Slow Wednesday/I mean Thursday

I wrote this a long time ago and never published it. It probably needs a lot of work.

Writing every day didn’t work out for me. It has kept the blog on my mind. What’s on my mind these days? There seems to be a new movement called “The Slow Professor” movement. The headlines say “professors taking back academia.”

The idea is that academic work needs to slow itself down, and not be swept by the turbulent current of the corporatization of higher education. Thinking requires reflection, and reflection requires time, and we must make that time for ourselves by slowing down, the argument goes.

I should say that I began this blog post yesterday, and today I hope to finish it, but I have so much to grade, I’m not sure I’ll be able to.

Consider an adjunct teaching a reasonable adjunct course load of 3 classes. Each class has 35 students in it. We’re given credit for 18 work hours each week we teach these 105 students. It’s easy to work more than 18 hours if we want to give those 105 a quality education. And if we’re trying to avoid working beyond what we’re paid and given credit for (18 hours) we find ourselves working at a frantic pace.

If we’re fortunate enough to not be teaching Composition, there’s a good chance we have it in our power to limit written assignments – or for those most fortunate, completely eliminate them. Creating a bundle of self-grading assignments is the only way to manage to teach effectively within the time we’re given to teach. That would allow the adjunct with the 3- course teaching schedule, a chance to slow down.

But the week when papers are due, consider this. The adjunct with 3 courses has to read and grade 525 pages in their 18-hour weeks. Also consider that 9 of those hours are spent in class, leaving only 9 hours to grade those papers. If this teacher is a “machine,” they can grade 10 papers an hour (quantity, not quality). The most I’ve ever been able to push through was 7 in an hour, and that was with minimal feedback to the student, and skipping portions of the papers – doing more of a “spot check” to make sure key features were included in the paper. – So, the point is that we can do a sub-par job of grading 105 papers in one and 1/2 weeks if we work at a frantic pace.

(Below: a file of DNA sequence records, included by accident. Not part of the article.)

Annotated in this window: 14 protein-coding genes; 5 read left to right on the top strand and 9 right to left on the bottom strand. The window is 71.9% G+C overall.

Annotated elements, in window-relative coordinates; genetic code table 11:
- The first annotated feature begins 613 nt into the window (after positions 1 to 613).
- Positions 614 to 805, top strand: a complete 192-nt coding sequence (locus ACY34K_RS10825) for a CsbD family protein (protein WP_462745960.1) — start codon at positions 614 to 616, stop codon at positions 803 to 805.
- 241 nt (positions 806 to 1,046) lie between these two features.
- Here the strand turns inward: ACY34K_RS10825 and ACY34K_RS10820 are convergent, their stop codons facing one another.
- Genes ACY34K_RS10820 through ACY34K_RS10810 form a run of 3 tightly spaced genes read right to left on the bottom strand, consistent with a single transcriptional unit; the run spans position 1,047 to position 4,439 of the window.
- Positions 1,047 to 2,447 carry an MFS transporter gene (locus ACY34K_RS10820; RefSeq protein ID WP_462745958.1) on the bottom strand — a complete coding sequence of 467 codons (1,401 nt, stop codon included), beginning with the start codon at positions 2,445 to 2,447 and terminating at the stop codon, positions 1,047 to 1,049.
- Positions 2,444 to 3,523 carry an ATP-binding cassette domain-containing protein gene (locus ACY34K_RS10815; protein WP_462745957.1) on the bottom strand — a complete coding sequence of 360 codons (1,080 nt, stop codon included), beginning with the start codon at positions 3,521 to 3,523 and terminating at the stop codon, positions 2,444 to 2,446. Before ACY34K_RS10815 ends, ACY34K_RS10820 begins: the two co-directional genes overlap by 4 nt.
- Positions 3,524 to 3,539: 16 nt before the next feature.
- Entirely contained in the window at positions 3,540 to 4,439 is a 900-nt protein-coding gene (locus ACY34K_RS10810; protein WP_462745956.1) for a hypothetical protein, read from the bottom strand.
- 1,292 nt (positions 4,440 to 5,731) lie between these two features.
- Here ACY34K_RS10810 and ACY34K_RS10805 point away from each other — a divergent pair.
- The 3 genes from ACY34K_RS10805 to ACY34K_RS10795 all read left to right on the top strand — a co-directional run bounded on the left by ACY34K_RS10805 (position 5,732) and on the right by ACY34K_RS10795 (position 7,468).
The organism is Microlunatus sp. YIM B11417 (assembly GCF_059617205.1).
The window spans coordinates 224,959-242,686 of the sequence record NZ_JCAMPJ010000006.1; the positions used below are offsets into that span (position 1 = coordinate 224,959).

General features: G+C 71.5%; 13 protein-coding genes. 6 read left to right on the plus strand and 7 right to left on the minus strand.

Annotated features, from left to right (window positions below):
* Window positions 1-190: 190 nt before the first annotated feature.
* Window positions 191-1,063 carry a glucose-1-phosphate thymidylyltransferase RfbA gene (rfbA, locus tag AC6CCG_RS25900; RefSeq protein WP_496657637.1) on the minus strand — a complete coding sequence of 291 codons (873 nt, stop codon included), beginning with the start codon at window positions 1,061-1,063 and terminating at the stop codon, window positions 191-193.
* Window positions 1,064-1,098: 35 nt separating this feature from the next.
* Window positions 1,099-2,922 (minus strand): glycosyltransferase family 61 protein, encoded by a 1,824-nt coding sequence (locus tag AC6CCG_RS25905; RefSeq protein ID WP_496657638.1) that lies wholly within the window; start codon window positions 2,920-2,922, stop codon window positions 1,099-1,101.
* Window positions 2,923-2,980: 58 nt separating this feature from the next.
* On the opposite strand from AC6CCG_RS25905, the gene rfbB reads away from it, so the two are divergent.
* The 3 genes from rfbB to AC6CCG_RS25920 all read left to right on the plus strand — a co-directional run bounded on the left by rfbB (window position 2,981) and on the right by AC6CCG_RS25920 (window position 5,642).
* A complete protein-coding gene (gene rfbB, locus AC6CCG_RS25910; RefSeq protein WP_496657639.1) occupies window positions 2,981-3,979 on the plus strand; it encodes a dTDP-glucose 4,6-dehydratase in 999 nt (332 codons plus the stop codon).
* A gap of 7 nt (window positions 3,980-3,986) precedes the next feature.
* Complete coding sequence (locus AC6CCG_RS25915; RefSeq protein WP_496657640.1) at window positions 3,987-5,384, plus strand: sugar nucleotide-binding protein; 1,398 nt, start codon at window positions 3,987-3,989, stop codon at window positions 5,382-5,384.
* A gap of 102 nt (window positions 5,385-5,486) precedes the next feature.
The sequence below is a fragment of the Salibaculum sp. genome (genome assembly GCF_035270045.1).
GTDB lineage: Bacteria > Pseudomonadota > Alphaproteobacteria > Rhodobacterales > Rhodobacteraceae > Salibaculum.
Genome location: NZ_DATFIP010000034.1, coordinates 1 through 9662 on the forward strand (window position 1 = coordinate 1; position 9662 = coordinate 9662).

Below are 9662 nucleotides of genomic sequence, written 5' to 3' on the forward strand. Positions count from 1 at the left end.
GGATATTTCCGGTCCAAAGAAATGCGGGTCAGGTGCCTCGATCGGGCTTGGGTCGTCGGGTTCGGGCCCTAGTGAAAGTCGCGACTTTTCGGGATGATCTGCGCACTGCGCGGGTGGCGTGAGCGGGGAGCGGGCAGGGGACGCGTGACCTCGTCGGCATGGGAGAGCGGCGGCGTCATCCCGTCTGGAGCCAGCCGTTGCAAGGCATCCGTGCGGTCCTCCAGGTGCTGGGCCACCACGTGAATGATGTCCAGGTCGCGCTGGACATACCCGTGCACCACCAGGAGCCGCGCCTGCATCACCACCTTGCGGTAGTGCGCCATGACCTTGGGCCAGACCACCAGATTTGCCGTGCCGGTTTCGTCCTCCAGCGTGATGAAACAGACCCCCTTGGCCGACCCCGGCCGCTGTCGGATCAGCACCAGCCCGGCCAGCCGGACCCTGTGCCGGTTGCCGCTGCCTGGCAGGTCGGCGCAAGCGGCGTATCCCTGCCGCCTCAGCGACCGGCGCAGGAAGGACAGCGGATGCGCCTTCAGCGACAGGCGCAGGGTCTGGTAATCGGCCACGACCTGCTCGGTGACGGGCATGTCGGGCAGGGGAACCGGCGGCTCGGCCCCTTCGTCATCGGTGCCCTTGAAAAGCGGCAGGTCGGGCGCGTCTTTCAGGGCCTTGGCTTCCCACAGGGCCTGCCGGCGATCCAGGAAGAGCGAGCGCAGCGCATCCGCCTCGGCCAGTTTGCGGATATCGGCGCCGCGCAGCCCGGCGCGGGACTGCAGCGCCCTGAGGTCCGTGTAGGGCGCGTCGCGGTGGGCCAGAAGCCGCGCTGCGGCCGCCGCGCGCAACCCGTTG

When I was teaching composition, especially for working drafts when I knew my feedback was formative, I found myself setting a timer for 15 minutes. If the timer went off, I knew I was giving the draft too much time. Even at 15 minutes per paper, I’m only managing to grade 4 papers an hour, but this is a more comfortable pace. It takes a little over 26 hours to grade 105 papers at 4 hours a week. That means turnover is going to be 3 weeks, and in those 3 weeks, there is no time for any other kind of prep work. I’d have to cancel my office hours for three weeks to get this done at a reasonable pace. This would be fine, really, if the final drafts weren’t due in one week. This means I find myself working 35 hours in a week (or more) trying to complete tasks for an 18-hour/week job (if I’m lucky, I’m not additionally working at another part-time job). Where is the time for slow-professoring in this?

I’m not going to pretend that I have a sob story to tell. I quit teaching Comp, and I’ve adopted my own strategy. (For one, I toggle paper due dates, only assign one paper, and don’t give feedback on working drafts, but do require students to take their drafts to a tutor and to in-class workshops.)